"How can I live without you, Raoul?" said the girl as she clung to him.

Lenorme gave an uneasy glance behind him, saw Malcolm disappear, and answered, "I hope you will never try, my darling."

"Oh, but you know this can't last," she returned with playfully affected authority. "It must come to an end. They will interfere."

"Who can? Who will dare?" said the painter with confidence.

"People will. We had better stop it ourselves — before it all comes out and we are shamed," said Florimel, now with perfect seriousness.

"Shamed!" cried Lenorme. "Well, if you can't help being ashamed of me — and perhaps, as you have been brought up, you can't — do you not then love me enough to encounter a little shame for my sake? I should welcome worlds of such for yours."

Florimel was silent. She kept her face hidden on his shoulder, but was already halfway to a quarrel.

"You don't love me, Florimel," he said after a pause, little thinking how nearly true were the words.

"Well, suppose I don't!" she cried, half defiantly, half merrily; drawing herself from him, she stepped back two paces, and looked at him with saucy eyes, in which burned two little flames of displeasure, that seemed to shoot up from the red spots glowing upon her cheeks. Lenorme looked at her. He had often seen her like this before, and knew that the shell was charged and the fuse lighted. But within lay a mixture even more explosive than he suspected; for not merely was there more of shame and fear and perplexity mingled with her love than he understood, but she was conscious of having now been false to him, and that rendered her temper dangerous. Lenorme had already suffered severely from the fluctuations of her moods. They had been almost too much for him. He could endure them, he thought, to all eternity if he had her to himself, safe and sure; but the confidence to which he rose every now and then that she would one day be his just as often failed him, rudely shaken by some new symptom of what almost seemed like cherished inconstancy. If, after all, she should forsake him! It was impossible, but she might. If even that should come, he was too much of a man to imagine anything but a stern encounter of the inevitable, and he knew he would survive it; but he knew also that life could never be the same again, that for a season work would be impossible — the kind of work he had hitherto believed his own rendered forever impossible perhaps, and his art degraded to the mere earning of a living. At best, he would have to die and be buried and rise again before existence could become endurable under the new squalid conditions of life without her. It was no wonder, then, if her behavior sometimes angered him, for even against a will-o'-the-wisp that has enticed us into a swamp a glow of foolish indignation will spring up. And now a black fire in his eyes answered the blue flash in hers; and the difference suggests the diversity of their loves: hers might vanish in fierce explosion, his would go on burning like a coal-mine. A word of indignant expostulation rose to his lips, but a thought came that repressed it. He took her hand, and led her — the wonder was that she yielded, for she had seen the glow in his eyes, and the fuse of her own anger burned faster; but she did yield, partly from curiosity, and followed where he pleased — her hand lying dead in his. It was but to the other end of the room he led her, to the picture of her father, now all but finished. Why he did so he would have found it hard to say. Perhaps the genius that lies under the consciousness forefelt a catastrophe, and urged him to give his gift ere giving should be impossible.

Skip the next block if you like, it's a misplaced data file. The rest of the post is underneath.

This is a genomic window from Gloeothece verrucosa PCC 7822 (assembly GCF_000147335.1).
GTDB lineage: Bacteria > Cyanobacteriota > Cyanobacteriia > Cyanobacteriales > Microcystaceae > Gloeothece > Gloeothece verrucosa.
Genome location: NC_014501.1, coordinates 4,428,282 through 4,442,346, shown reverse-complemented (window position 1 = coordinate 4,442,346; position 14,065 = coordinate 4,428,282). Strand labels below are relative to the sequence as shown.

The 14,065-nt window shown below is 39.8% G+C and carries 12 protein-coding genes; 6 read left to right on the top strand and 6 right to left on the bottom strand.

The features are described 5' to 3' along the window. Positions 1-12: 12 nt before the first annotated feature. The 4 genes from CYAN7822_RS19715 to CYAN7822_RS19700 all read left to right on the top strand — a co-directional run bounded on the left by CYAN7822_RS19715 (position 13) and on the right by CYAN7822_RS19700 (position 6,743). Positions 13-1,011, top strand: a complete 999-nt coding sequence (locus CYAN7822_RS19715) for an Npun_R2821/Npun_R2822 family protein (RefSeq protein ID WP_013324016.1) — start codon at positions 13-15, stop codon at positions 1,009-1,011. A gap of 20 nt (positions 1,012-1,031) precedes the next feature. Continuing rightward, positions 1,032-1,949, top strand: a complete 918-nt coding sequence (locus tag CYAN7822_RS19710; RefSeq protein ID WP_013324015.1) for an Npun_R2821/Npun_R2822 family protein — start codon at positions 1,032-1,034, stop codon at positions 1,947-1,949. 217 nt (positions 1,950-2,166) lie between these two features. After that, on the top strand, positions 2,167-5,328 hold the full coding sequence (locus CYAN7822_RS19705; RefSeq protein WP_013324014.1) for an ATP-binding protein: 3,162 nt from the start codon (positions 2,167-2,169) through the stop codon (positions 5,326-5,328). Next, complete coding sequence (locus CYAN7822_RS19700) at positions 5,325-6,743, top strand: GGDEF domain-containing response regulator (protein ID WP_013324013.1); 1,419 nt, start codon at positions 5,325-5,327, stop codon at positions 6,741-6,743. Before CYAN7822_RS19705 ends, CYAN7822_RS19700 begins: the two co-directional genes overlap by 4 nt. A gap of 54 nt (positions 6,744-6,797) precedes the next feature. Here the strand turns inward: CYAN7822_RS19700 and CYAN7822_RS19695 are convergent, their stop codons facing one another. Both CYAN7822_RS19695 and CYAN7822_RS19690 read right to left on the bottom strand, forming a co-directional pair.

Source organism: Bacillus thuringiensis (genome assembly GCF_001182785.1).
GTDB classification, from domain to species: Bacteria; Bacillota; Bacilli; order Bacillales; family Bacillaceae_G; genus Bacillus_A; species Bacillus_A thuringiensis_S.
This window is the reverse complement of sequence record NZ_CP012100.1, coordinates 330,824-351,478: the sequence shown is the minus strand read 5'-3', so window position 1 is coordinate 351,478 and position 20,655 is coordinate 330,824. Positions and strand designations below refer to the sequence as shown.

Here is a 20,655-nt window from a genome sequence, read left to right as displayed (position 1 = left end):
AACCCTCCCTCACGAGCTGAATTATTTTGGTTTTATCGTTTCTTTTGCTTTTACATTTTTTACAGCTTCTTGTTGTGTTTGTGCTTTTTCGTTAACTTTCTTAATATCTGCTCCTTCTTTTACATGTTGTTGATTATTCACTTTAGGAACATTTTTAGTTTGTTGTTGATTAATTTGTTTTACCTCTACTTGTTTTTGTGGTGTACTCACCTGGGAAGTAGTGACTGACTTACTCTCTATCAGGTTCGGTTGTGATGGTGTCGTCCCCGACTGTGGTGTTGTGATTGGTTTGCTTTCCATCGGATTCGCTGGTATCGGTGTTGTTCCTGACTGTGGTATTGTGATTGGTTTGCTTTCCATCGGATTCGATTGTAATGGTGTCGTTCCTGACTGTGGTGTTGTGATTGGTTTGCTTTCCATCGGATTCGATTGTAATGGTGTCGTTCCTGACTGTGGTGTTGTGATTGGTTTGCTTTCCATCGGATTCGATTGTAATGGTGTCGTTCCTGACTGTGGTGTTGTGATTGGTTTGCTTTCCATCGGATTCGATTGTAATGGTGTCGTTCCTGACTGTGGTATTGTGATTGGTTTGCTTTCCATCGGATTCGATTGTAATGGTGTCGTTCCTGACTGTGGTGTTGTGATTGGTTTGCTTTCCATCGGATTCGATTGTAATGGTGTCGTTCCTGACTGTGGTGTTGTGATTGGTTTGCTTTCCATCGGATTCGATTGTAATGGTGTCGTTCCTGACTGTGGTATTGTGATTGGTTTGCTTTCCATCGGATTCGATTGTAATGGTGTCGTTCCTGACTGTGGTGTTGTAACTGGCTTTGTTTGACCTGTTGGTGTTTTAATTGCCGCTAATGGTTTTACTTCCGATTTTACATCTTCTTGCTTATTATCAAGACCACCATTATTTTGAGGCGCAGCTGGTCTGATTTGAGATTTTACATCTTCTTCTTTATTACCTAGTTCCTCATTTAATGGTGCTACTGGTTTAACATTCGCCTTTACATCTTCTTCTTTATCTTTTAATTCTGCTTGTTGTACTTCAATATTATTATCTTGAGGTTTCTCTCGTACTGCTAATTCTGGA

Malcolm stepped into the drawing-room, where the table was laid as usual for breakfast; there stood Caley, helping herself to a spoonful of honey from Hymettus. At his entrance she started violently, and her sallow face grew earthy. For some seconds she stood motionless, unable to take her eyes off the apparition, as it seemed to her, of the late marquis, in wrath at her encouragement of his daughter in disgraceful courses. Malcolm, supposing she was ashamed of herself, took no further notice of her, and walked deliberately toward the other door. Ere he reached it she knew him. Burning with the combined ires of fright and shame, conscious also that by the one little contemptible act of greed in which he had surprised her she had justified the aversion which her woman-instinct had from the first recognized in him, she darted to the door, stood with her back against it and faced him flaming. "So!" she cried: "this is how my lady's kindness is abused! The insolence! Her groom goes and sits for his portrait in her father's courtdress!"